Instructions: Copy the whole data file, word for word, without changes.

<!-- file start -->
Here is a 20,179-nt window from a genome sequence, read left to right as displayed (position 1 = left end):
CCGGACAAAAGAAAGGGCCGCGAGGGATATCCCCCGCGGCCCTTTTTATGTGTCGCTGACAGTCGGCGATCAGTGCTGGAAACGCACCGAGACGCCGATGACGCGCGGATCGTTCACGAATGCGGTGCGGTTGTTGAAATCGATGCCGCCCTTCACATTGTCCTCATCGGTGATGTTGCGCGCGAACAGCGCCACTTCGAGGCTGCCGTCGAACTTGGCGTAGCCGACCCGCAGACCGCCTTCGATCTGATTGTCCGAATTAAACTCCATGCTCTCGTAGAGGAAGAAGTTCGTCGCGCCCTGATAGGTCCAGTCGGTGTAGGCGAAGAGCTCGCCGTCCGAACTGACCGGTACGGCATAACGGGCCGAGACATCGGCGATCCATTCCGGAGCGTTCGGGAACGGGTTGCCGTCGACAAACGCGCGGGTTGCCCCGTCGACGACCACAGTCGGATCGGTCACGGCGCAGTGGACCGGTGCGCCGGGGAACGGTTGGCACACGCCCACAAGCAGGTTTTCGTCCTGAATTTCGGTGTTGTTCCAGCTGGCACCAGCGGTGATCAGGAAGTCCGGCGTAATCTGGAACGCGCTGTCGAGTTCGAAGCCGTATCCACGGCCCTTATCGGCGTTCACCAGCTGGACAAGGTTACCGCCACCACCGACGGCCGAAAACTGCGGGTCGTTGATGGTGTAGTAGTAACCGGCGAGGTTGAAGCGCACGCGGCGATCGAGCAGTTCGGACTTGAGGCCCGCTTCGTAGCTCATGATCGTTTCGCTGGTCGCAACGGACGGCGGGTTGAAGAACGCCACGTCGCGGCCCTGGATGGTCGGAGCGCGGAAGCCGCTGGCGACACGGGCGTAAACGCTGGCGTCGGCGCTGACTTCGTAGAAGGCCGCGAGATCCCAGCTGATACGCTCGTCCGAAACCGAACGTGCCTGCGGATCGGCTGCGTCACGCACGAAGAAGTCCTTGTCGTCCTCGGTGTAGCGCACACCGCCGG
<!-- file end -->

Here is a 20,179-nt window from a genome sequence, read left to right as displayed (position 1 = left end):
CCGGACAAAAGAAAGGGCCGCGAGGGATATCCCCCGCGGCCCTTTTTATGTGTCGCTGACAGTCGGCGATCAGTGCTGGAAACGCACCGAGACGCCGATGACGCGCGGATCGTTCACGAATGCGGTGCGGTTGTTGAAATCGATGCCGCCCTTCACATTGTCCTCATCGGTGATGTTGCGCGCGAACAGCGCCACTTCGAGGCTGCCGTCGAACTTGGCGTAGCCGACCCGCAGACCGCCTTCGATCTGATTGTCCGAATTAAACTCCATGCTCTCGTAGAGGAAGAAGTTCGTCGCGCCCTGATAGGTCCAGTCGGTGTAGGCGAAGAGCTCGCCGTCCGAACTGACCGGTACGGCATAACGGGCCGAGACATCGGCGATCCATTCCGGAGCGTTCGGGAACGGGTTGCCGTCGACAAACGCGCGGGTTGCCCCGTCGACGACCACAGTCGGATCGGTCACGGCGCAGTGGACCGGTGCGCCGGGGAACGGTTGGCACACGCCCACAAGCAGGTTTTCGTCCTGAATTTCGGTGTTGTTCCAGCTGGCACCAGCGGTGATCAGGAAGTCCGGCGTAATCTGGAACGCGCTGTCGAGTTCGAAGCCGTATCCACGGCCCTTATCGGCGTTCACCAGCTGGACAAGGTTACCGCCACCACCGACGGCCGAAAACTGCGGGTCGTTGATGGTGTAGTAGTAACCGGCGAGGTTGAAGCGCACGCGGCGATCGAGCAGTTCGGACTTGAGGCCCGCTTCGTAGCTCATGATCGTTTCGCTGGTCGCAACGGACGGCGGGTTGAAGAACGCCACGTCGCGGCCCTGGATGGTCGGAGCGCGGAAGCCGCTGGCGACACGGGCGTAAACGCTGGCGTCGGCGCTGACTTCGTAGAAGGCCGCGAGATCCCAGCTGATACGCTCGTCCGAAACCGAACGTGCCTGCGGATCGGCTGCGTCACGCACGAAGAAGTCCTTGTCGTCCTCGGTGTAGCGCACACCGCCGG